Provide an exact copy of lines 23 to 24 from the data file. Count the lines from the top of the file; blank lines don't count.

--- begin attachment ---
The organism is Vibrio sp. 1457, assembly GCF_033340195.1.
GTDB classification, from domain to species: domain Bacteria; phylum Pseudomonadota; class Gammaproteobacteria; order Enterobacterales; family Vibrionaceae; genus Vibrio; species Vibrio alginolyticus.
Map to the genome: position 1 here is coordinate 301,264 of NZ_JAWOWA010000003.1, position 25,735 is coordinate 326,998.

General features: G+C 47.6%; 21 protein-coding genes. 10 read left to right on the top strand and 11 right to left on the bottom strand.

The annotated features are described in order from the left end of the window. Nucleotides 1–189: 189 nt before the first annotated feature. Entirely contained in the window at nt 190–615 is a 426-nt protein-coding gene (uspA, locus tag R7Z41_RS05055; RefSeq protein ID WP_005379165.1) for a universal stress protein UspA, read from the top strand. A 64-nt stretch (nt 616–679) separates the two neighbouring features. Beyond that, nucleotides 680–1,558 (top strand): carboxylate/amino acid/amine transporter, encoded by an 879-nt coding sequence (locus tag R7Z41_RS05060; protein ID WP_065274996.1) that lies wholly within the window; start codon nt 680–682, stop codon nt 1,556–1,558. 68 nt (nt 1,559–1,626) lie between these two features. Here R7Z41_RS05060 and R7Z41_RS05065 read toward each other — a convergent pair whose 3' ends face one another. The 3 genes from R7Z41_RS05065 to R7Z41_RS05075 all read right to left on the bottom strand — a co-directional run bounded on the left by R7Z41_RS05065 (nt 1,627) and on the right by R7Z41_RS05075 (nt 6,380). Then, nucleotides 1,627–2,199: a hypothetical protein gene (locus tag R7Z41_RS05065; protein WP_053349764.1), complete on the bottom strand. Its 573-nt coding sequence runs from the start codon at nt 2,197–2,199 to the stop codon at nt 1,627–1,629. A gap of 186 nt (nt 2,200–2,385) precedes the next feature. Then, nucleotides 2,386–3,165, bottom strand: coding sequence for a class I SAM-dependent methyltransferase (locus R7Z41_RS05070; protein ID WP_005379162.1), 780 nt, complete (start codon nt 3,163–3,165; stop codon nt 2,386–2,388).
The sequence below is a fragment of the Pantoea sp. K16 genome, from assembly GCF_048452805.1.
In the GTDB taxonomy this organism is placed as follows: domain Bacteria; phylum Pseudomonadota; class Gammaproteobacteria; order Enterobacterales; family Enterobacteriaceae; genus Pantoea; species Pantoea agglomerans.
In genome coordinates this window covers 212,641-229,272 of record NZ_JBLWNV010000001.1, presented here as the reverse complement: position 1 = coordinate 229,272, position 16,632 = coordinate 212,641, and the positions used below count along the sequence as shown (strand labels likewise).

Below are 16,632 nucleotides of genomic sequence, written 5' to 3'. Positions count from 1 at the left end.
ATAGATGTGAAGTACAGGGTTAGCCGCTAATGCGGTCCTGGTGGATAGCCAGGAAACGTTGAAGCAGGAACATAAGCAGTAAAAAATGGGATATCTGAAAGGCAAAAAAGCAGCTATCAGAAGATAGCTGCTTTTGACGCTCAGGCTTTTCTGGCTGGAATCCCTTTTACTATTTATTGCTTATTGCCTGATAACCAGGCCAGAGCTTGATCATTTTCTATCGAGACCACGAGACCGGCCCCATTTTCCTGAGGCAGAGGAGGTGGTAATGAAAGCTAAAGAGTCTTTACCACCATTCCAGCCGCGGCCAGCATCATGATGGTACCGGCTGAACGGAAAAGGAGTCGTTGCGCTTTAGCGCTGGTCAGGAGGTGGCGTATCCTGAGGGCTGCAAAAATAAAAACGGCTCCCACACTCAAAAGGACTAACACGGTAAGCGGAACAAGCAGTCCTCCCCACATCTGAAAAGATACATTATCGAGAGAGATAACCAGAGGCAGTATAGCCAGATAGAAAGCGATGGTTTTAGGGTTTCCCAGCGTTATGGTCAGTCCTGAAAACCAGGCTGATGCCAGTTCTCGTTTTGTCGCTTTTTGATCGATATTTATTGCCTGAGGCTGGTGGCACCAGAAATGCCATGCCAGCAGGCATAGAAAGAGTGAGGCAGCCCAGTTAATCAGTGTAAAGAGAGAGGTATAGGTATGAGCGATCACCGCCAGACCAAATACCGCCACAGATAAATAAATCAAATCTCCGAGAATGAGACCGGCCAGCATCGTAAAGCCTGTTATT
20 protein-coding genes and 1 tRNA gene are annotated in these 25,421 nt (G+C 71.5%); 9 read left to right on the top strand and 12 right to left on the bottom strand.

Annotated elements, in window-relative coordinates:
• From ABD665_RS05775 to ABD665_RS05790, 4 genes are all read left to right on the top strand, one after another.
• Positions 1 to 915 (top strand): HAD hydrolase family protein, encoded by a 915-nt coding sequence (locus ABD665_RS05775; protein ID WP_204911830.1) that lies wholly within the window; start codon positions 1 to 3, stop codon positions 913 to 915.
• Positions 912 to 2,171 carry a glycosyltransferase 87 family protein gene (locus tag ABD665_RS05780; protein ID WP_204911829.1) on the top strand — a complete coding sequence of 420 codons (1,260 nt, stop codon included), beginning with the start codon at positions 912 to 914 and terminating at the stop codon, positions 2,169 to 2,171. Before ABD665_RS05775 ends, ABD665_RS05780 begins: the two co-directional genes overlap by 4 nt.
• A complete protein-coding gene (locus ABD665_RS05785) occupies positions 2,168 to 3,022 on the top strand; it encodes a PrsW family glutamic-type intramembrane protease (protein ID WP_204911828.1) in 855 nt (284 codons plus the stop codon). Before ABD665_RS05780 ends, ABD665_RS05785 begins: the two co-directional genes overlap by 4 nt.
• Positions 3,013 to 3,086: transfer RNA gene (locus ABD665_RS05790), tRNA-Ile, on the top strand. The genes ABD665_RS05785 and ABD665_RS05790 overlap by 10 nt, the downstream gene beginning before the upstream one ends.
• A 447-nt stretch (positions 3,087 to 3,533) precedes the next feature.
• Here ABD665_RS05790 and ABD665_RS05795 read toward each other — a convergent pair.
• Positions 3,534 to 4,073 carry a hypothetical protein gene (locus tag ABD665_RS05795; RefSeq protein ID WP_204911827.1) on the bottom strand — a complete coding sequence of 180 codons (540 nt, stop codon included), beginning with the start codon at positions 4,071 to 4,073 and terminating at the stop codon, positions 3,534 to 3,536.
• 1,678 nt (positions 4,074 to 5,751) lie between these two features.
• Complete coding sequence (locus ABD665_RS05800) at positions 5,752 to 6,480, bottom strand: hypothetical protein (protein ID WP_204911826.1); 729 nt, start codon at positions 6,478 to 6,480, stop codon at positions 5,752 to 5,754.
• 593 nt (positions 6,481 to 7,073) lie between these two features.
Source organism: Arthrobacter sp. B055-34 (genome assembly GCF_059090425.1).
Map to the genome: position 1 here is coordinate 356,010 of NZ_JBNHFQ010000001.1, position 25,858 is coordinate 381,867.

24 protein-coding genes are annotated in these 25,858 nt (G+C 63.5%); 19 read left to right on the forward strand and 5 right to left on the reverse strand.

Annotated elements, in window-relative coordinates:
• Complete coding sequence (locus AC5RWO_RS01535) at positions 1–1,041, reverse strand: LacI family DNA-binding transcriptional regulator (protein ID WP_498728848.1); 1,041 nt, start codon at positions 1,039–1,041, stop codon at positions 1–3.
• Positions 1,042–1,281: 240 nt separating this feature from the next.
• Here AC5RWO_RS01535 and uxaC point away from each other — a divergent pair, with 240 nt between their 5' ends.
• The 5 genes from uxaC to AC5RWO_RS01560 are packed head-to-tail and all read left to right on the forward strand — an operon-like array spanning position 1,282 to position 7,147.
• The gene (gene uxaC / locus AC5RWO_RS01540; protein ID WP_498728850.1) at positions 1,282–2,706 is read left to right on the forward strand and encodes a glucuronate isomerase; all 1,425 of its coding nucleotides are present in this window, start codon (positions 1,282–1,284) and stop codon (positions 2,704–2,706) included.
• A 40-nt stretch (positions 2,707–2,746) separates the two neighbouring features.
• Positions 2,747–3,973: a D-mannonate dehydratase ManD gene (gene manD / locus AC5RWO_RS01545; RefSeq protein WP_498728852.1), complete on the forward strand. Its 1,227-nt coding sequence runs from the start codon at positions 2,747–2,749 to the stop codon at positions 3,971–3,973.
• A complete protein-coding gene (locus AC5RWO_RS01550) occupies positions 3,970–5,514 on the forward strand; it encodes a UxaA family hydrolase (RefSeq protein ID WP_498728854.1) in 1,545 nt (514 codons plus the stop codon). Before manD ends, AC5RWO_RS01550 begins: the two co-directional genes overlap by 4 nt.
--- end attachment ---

• 593 nt (positions 6,481 to 7,073) lie between these two features.
Source organism: Arthrobacter sp. B055-34 (genome assembly GCF_059090425.1).